Eat Light & Stay Cool

DSCF7627The temperatures are rising and soon the full heat of summer will be upon us. The summer heat can diminish  your appetite. You may not feel much like eating especially when the heat combines with high humidity, but you still have to eat to maintain your health. Eating light and fresh foods can provide your body with all the minerals, vitamins and other nutrients your body needs to stay healthy without bogging  you down. Fresh fruits and vegetables taste great, won’t weigh heavy in your stomach and you might even lose a little weight too.

Avoid Fatty Foods

During the summer heat  you should eat light meals and limit the size of your portions. Your body creates heat when digesting food and burning calories. You want to get nutrition without making your body work too hard extracting those nutrients. Fats, grease and oils fill you up quickly but can bog you down. Summer is the time when many people grill outdoors. Limit fried foods and avoid too many burgers and processed meats.  Heavy breads, cheeses, pasta and meats can make you feel lethargic. You can make delicious meals on the grill with light fare, such as shrimp, skinless chicken breasts, fish and vegetables.  You don’t have to sacrifice flavor when eating light. Fresh fruits and vegetables are delicious alone, but you can perk up the flavor of your veggies with your favorite spices. Try some light, grilled lemon-pepper fish or coconut shrimp on your barbecue along with some grilled red, green and yellow peppers.  Stir fry is also a delicious way to enjoy vegetables. Chop fresh peppers, broccoli, snow peas, onions, and cabbage. Stir fry lightly to preserve the crisp and retain nutrients. Top some fresh spaghetti squash with the vegetables for a light dish that will fill you up without bogging you down. Take it easy on the soy sauce as it is loaded with sodium. Choose colorful vegetables and fruit for energy and nutrients including antioxidants. Free radicals are a natural result of cell oxidation, but can lead to cell damage. Antioxidants help to remove free radicals from your cells. Berries, including strawberries, blackberries, blueberries and raspberries are a delicious way to get nutrients and rid your body of free radicals.

Stay Hydrated

Remember to drink plenty of water. Dehydration is dangerous and you are especially susceptible to dehydration during the summer months. Eating fruits, including apples, watermelon, strawberries and fresh peaches are not only rich in nutrients like iron and vitamins including vitamin C, they contain water too. Fresh fruits contain natural sugars that can help boost your energy level too. A delicious way to enjoy a variety of fresh fruits is to make a fruit salad. Slice fresh fruits and mix them together well. You can add a bit of fresh fruit juice, or simply enjoy the fruits in their natural juices. Watermelon is delicious after being chilled in the refrigerator. Keep some slices ready for when you need a boost and a cool, refreshing snack.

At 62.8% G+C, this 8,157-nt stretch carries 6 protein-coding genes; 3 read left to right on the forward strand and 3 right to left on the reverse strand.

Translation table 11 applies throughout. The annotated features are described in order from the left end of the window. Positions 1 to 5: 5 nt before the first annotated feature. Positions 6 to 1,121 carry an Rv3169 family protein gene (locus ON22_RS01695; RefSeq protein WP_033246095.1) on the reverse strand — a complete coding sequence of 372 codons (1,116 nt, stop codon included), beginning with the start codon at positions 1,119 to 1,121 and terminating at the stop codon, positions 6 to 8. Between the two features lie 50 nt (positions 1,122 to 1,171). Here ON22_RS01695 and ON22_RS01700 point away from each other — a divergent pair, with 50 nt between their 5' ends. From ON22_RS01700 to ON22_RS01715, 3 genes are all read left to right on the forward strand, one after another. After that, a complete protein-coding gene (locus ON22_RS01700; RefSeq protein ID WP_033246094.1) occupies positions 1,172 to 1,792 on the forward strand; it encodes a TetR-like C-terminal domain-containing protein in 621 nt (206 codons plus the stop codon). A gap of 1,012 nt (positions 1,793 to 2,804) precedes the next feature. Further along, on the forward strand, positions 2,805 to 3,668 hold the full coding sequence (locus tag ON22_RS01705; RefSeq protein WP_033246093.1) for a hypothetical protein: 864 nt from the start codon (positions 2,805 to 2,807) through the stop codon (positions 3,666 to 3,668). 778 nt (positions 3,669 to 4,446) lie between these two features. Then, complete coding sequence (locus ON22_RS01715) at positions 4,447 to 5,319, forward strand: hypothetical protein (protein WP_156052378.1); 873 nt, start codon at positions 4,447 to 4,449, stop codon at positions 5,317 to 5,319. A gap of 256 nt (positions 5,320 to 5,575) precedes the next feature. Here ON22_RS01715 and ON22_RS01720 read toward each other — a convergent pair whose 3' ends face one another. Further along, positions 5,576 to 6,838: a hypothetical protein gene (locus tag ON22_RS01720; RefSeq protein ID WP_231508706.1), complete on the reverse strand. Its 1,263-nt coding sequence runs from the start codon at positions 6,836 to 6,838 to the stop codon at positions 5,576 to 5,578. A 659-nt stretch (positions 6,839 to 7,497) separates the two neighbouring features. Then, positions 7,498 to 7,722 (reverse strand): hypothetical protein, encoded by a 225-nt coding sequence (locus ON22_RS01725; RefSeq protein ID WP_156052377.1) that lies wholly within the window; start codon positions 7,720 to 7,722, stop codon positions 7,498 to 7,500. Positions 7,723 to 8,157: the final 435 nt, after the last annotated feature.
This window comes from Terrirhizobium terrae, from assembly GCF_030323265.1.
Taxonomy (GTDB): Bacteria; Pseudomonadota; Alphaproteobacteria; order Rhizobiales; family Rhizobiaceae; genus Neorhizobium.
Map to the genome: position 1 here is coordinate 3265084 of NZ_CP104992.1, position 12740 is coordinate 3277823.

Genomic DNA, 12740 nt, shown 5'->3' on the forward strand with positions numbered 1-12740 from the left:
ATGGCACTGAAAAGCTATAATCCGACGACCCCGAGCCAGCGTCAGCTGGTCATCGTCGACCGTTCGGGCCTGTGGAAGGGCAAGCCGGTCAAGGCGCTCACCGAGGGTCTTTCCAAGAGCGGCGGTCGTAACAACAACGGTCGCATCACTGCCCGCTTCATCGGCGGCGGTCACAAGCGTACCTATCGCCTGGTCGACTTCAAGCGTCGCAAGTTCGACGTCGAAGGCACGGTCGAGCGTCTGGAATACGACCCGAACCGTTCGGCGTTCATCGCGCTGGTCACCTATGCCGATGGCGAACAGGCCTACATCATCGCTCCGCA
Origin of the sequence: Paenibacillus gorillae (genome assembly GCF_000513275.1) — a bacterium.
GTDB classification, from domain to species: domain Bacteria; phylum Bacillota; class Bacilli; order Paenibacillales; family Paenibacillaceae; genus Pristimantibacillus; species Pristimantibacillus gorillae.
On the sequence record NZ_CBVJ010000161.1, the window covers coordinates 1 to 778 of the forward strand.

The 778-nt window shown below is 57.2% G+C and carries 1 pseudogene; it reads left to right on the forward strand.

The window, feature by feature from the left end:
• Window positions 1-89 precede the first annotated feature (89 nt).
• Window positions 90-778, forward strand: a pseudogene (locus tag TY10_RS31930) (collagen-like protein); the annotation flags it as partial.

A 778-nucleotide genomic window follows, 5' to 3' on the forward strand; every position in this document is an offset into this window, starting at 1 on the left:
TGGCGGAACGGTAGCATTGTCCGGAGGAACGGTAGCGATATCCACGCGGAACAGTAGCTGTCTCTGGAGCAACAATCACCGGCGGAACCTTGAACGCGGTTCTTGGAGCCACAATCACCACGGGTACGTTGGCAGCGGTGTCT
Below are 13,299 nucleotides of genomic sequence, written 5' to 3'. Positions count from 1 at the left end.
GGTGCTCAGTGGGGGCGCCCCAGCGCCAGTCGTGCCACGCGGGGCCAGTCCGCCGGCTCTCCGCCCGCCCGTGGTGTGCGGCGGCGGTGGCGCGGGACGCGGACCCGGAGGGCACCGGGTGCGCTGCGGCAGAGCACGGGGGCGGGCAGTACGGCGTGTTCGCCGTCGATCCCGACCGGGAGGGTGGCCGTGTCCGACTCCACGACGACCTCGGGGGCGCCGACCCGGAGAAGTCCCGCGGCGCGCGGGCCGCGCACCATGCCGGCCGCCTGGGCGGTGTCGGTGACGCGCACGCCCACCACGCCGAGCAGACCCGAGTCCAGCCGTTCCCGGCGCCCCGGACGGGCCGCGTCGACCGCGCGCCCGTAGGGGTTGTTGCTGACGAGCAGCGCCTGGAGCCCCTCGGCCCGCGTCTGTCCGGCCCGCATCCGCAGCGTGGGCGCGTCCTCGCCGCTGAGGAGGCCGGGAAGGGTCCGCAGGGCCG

Safe Summer Grilling

Photo Credit:  Tom Harpel  CC-BY-2.0
Grilling food outdoors during the summer is an American tradition. The savory smell of grilled steaks and vegetables fill neighborhoods all around the country during this time of the year. Unfortunately, many Americans will cook high-fat, high-cholesterol foods like sausages and ground beef. In addition to the unhealthy saturated fat, meat drippings that burn on the coals release chemicals that may contribute to cancer. Polycyclic aromatic hydrocarbons (PAHs) and heterocyclic amines (HCAs) are produced when meat is grilled or when fats burn on the grill coals or heating elements. Bacteria is also a potential health concern when grilling outdoors. Handle meats carefully, make lean meat choices and grill more vegetables for a safer, healthier grilling season.
Grilled ground beef patties are a summer fare favorite. Bacteria on meat is normally killed during the cooking process but under-cooked meat can leave live bacteria inside the meat. Bacteria on the outside of ground beef gets mixed up to the inside of the burger patties when they are formed. Cook hamburger patties thoroughly to kill harmful bacteria hiding inside your burger. A 1/2 inch thick burger should be cooked for about 13 to 15 minutes. Meats like chicken, steaks and fish should be cooked thoroughly to kill bacteria inside the meats. The only way to be sure chicken is safely cooked is to use a meat thermometer. The inside temperature of chicken has to reach at least 165 degrees Fahrenheit to be safely cooked. 
Cook sausages on low heat to avoid charring the outside but leaving the inside under-cooked. Bratwurst and Italian sausages should be cooked over low coals to prevent the skin from burning and splitting. Start with a lean cut of meat and trim all the fat off the meat before grilling to reduce the saturated fats in your diet and to avoid potentially harmful chemicals released when fat drips on the coals.
Try some fruits and vegetables on your summer grill for a tasty healthy alternative to meat. Tomatoes, bell peppers, zucchini, pineapple, eggplant,  apples, pears, and onions are delicious grilled as a vegetable-fruit mix or as kabobs. Cook vegetables for 10 to 12 minutes over a medium grill. Use marinade for extra flavor.